What is Mindfulness? 

Mindfulness is an integrative, mind-body based approach that helps people to change the way they think and feel 
about their experiences, especially stressful experiences. It involves paying attention to our thoughts and 
feelings so we become more aware of them, less enmeshed in them, and better able to manage them. Mindfulness is also associated with meditative practice to strengthen the ability to recognise thoughts.

Who Might Benefit from Learning Mindfulness?

Mindfulness approaches have been proven to be effective in a wide range of mental and physical health 
applications. Mindfulness generally supports health promotion and prevention of ill health. Mindfulness 
programmes have achieved significant reductions in symptoms and relapse rates in mental ill health and there 
is evidence that Mindfulness interventions can directly benefit physical health by improving immune system 
response, speeding healing, and inducing a sense of physical well-being. 

How Does One Practice Mindfulness?

Mindfulness is a both a way of focusing attention, and a state of mind that results from mindfully focused attention. Anytime you bring your undivided attention to what you are doing in the present moment, you are experiencing a moment of mindfulness. This is a natural skill that we all possess and have all experienced many times in our lives. Undivided attention makes those moments of mindfulness in life seem fuller, richer, more vibrant and alive. Sometimes it occurs naturally during special moments of joy, sometimes in situations of unexpected grief or surprise.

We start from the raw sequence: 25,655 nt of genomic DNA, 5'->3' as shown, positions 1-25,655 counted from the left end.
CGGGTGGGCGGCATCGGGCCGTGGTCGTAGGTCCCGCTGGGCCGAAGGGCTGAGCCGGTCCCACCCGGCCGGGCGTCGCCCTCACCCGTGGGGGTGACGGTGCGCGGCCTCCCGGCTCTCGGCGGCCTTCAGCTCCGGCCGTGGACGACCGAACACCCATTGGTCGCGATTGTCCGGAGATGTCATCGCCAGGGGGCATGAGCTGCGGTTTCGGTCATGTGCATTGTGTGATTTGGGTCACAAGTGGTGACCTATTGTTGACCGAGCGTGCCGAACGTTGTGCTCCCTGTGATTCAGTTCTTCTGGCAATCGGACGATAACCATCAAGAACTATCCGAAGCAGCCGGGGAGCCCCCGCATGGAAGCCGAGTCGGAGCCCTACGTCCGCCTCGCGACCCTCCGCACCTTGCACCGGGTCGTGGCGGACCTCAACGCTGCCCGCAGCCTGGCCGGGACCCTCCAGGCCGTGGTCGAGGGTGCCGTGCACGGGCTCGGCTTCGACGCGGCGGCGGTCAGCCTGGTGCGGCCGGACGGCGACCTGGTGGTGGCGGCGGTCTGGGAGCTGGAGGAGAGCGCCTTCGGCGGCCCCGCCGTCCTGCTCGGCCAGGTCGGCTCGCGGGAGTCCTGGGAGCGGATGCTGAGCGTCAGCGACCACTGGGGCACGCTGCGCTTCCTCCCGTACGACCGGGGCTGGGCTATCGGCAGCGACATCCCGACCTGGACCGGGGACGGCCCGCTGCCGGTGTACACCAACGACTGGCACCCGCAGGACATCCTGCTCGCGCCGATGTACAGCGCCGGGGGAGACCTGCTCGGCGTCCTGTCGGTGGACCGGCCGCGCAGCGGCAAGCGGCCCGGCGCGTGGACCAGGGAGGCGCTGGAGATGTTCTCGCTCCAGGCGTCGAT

Mindfulness practice is simply learning to learn to extend and maintain those mindful moments into a state of mindful awareness that endures for increasing amounts of time.

Where did Mindfulness Practice Come From?

Mindfulness practice was first taught in India by the Buddha, a title that means “awakened one.” He was a real person born in the 6th century B.C.E. as a prince of a small kingdom in what is now Nepal. He was so moved by the suffering he saw around him that he renounced his privileged life around age 30, and spent the next 50 years learning, and then teaching, how to eliminate suffering by developing our capacity for wisdom and compassion. All schools of Buddhism in the past 2500 years have taught mindfulness practices for the fullest development of human consciousness.

In 1979 a psychologist at the University of Massachusetts Medical Center named Jon Kabat-Zinn was asked by medical doctors working with patients who suffered from chronic pain if he could help their patients cope with the stress of their medical conditions. Kabat-Zinn, who himself suffered from back pain, had been practicing mindfulness at a Buddhist Center in Barre, Massachusetts called the Insight Meditation Society and he also practiced yoga to help with his back pain. He developed the first secular program based in part on mindfulness practice, originally called the Stress Reduction and Relaxation Program, and began teaching it at the Medical Center in Worcester. The program incorporates a range of practices including a simple form of meditation, gentle stretching and yoga, group discussions, and presentation of information about working with stress. Kabat-Zinn, who is now retired but is still active with mindfulness and meditation research, later changed the name to the Mindfulness Based Stress Reduction program. The original program is still offered as MBSR at the Center for Mindfulness at the University of Massachusetts Medical Center in Worcester.

From here and here.

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